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Soft Cult Studio Wants to Make the Recording Process Less Intimidating

Recording can suck. This new, collectively run Northeast studio wants it to not suck.

Soft Cult Studio Collective|

Clockwise from top left: Katie Thornton, Jaxon Vesely, Matt Castore, Mickey Shaw, Dave Rupel, Mariel Oliveira

Matt Castore spent 12 years running A Harder Commune Studio from the basement of his St. Paul house, where he recorded notable local bands such as Kitten Forever, Royal Brat, Color TV, and Condominium.

Then, as the story so often goes, the pandemic hit. No one was really recording; even if they were, Castore wouldn't have felt super comfortable having people traipsing in and out of his home.

"I had a room full of all this equipment just kind of collecting dust in the basement, and I wanted other people to be able to put it to use," he says.

The moment gave Castore a chance to re-envision what the studio could look like. What if it wasn't one guy, with a lot of experience, in a St. Paul basement? What if it was a collective of engineers and musicians, with decades of recording experience between them, in a real-deal studio space? He started contacting friends and acquaintances—folks he'd recorded or played with, anyone who'd ever said in passing that they might have an interest in audio engineering—and after after about two years of planning, Soft Cult Studio opened in May.

In addition to Castore (who's also the bassist in Scrunchies now) Soft Cult Studio's members are Mariel Oliveira, Jaxon Vesely, Dave Rupel, Mickey Shaw, and Katie Thornton. Their areas of expertise vary—Oliveira is an engineer and recording artist whose bands include IE, The Controversial New Skinny Pill, and XOXOTECH; Thornton is a musician and Peabody Award-winning multimedia journalist

What they share, in addition to their recording experience, is a philosophy about what a studio should look like: relatively inexpensive, barrier-free, unintimidating. Their vision for Soft Cult Studio is a place where DIY bands can come in and record in a nice studio, with high-quality equipment, where you can make a really professional-sounding record without the off-putting vibes of a million-dollar, over-the-top facility. Also? They want the experience to not suck.

"When you're a musician, it can also be really disempowering to go into a recording situation and feel completely at the whims of the engineer if you don't have your own knowledge base to back that up," Thornton says. "You can feel like you have all this ownership of the creative process as you're writing songs, and writing music, and then you have almost no ownership of how it gets recorded and what it can sound like."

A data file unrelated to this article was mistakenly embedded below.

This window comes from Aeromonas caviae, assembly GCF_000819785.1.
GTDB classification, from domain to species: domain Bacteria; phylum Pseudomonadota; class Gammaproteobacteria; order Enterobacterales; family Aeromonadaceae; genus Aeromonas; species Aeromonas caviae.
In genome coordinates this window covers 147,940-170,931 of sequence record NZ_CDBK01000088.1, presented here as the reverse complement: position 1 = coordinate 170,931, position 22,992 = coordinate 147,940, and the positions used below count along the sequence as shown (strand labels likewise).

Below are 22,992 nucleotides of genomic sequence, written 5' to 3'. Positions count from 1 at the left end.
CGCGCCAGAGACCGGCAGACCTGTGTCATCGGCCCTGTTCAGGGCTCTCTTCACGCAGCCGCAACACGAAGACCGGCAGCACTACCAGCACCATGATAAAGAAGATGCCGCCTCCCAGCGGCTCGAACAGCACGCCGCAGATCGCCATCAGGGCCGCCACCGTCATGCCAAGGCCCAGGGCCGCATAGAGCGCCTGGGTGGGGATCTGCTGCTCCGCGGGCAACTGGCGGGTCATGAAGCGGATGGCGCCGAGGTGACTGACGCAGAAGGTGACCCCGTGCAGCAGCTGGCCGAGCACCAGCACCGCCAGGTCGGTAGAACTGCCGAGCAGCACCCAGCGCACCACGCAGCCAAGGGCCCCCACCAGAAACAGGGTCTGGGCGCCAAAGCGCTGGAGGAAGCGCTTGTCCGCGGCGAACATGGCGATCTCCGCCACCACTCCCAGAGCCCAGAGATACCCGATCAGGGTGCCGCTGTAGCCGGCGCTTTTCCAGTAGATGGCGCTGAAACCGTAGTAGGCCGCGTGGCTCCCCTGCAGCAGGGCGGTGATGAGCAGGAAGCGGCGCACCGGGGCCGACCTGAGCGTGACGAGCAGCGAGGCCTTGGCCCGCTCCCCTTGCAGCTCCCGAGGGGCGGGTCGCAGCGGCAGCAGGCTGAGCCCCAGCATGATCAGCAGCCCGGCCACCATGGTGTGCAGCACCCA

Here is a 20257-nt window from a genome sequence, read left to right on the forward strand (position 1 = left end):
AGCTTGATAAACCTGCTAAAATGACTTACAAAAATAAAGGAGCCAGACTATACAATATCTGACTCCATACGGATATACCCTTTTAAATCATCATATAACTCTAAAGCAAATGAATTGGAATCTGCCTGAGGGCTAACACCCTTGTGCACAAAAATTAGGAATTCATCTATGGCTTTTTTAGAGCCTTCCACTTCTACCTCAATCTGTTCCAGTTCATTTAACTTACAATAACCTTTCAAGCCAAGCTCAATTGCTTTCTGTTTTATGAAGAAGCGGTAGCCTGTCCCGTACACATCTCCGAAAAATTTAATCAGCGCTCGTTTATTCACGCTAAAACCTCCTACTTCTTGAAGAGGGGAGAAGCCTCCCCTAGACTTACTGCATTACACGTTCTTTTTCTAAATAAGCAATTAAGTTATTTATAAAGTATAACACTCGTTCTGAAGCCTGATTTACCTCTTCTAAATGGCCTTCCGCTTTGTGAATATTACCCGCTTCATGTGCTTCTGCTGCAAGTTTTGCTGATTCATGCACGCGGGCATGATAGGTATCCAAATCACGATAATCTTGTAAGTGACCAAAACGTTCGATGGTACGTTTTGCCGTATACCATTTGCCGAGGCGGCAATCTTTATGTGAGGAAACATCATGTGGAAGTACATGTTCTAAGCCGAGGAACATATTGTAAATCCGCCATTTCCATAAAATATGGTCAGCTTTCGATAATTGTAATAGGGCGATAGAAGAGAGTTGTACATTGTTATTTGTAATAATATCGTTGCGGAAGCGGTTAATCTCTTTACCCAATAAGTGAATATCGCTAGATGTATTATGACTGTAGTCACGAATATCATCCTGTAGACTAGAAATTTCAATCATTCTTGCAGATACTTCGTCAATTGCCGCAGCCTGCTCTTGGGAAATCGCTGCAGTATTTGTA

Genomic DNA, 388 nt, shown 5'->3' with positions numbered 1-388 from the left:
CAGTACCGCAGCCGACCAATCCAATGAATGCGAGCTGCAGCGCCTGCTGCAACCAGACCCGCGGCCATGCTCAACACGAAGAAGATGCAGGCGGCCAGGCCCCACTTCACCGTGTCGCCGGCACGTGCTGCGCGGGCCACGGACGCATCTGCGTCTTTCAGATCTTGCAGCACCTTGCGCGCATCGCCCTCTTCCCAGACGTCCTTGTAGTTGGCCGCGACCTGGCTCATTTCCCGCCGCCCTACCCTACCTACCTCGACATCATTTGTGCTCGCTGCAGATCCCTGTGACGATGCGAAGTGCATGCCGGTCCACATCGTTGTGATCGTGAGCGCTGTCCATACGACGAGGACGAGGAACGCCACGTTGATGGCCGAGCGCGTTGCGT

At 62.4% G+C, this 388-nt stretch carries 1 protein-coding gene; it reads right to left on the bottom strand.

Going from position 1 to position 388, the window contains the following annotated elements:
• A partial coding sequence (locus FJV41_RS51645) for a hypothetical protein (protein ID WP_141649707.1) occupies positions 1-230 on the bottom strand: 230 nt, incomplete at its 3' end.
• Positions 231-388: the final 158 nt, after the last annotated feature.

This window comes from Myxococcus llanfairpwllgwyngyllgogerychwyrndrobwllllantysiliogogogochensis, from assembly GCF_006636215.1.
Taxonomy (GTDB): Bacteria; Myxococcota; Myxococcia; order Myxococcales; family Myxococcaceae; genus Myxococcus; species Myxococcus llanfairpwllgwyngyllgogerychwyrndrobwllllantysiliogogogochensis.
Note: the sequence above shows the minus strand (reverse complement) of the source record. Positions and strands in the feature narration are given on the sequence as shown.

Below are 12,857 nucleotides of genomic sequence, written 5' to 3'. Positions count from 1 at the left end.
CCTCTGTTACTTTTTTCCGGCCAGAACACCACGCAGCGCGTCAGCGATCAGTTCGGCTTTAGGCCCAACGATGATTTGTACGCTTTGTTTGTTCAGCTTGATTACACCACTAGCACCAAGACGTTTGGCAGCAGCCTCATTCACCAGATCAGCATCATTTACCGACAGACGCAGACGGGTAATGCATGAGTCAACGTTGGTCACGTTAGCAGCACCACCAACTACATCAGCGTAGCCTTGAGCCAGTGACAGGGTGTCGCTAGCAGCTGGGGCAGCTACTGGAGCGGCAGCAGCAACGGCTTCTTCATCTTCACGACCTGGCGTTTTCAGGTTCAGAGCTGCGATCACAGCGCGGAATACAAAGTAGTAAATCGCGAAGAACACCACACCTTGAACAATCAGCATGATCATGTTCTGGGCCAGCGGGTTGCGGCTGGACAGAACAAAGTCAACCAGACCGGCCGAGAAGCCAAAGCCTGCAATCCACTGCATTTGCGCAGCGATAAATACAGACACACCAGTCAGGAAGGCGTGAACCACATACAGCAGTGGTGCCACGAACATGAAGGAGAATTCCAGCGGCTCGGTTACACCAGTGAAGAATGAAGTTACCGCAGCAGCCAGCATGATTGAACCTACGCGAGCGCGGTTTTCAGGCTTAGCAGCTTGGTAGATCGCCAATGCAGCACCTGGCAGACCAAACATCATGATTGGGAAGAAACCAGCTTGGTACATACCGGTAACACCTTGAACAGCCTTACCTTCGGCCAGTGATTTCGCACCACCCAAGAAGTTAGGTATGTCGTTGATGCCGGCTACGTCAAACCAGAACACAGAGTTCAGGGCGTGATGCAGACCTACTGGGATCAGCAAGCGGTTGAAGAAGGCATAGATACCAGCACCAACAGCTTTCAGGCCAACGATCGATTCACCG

Cozy! | Soft Cult Studio

"I've run into a lot of people who are musicians, and come into the studio to record, and their view of recording is that they hate it, and think it's so scary and intimidating," Castore adds. "Which I can relate to! I get where that comes from."

They want to reduce some of that apprehension and make Soft Cult Studio a place where everyone can feel comfortable. They also hope bands who record here will walk out the door feeling more confident about recording in the future—whether that's with their studio or anywhere else.

For a long time, Thornton explains, engineering and recording have been spaces where "knowledge hoarding" is common, and where there's even a pride or coolness factor in having and keeping that knowledge for yourself. Soft Cult Studio's engineers feel exactly the opposite. "What we want to do is make people feel like they have the knowledge, or give people tools to gain some of that knowledge," she says, both while they're recording and after the fact.

As a means of getting that knowledge out there, Soft Cult's six engineers are even planning workshops and other events later this year that will offer hands-on experience on every step of the recording process.

So with Soft Cult's collective of six engineers... how does that work? Are all six of them huddled around in a booth while you record?

"If you want!" Castore laughs.

But since that would probably not be the best in terms of, ya know, reducing the intimidation factor, it's not usually how things go; instead, recording artists can choose the engineer they'd like to work with. Not sure which one that is? The Soft Cult six will work together to assign the project to an engineer based on a number of factors: their availability, the style of music, the scope of the project.

Thornton's expertise, for example, is in audio journalism. "So I feel like I get to brag about everyone else in the collective," she says. "All of the other engineers have this really awesome combination of formal training and experience, both mixing and recording... there's a really cool breadth of knowledge that spans formal training and just putting in the time, sitting in front of a screen or a tape machine, and making a record."

In addition to their shared vision for what the studio should offer artists, Soft Cult Studio Collective's members are aligned in their beliefs about what the studio should be for themselves. As a collective, they take a consensus-based approach to decision-making. They're paid for their work as engineers, but they're all volunteering their time to do the behind-the-scenes work of operating the business.

"From the beginning, I think we were all really aligned on what our vision for the group was, politically and artistically," Thornton says.

"We're just trying to help artists and musicians have more creative control at every step of the process," adds Castore.

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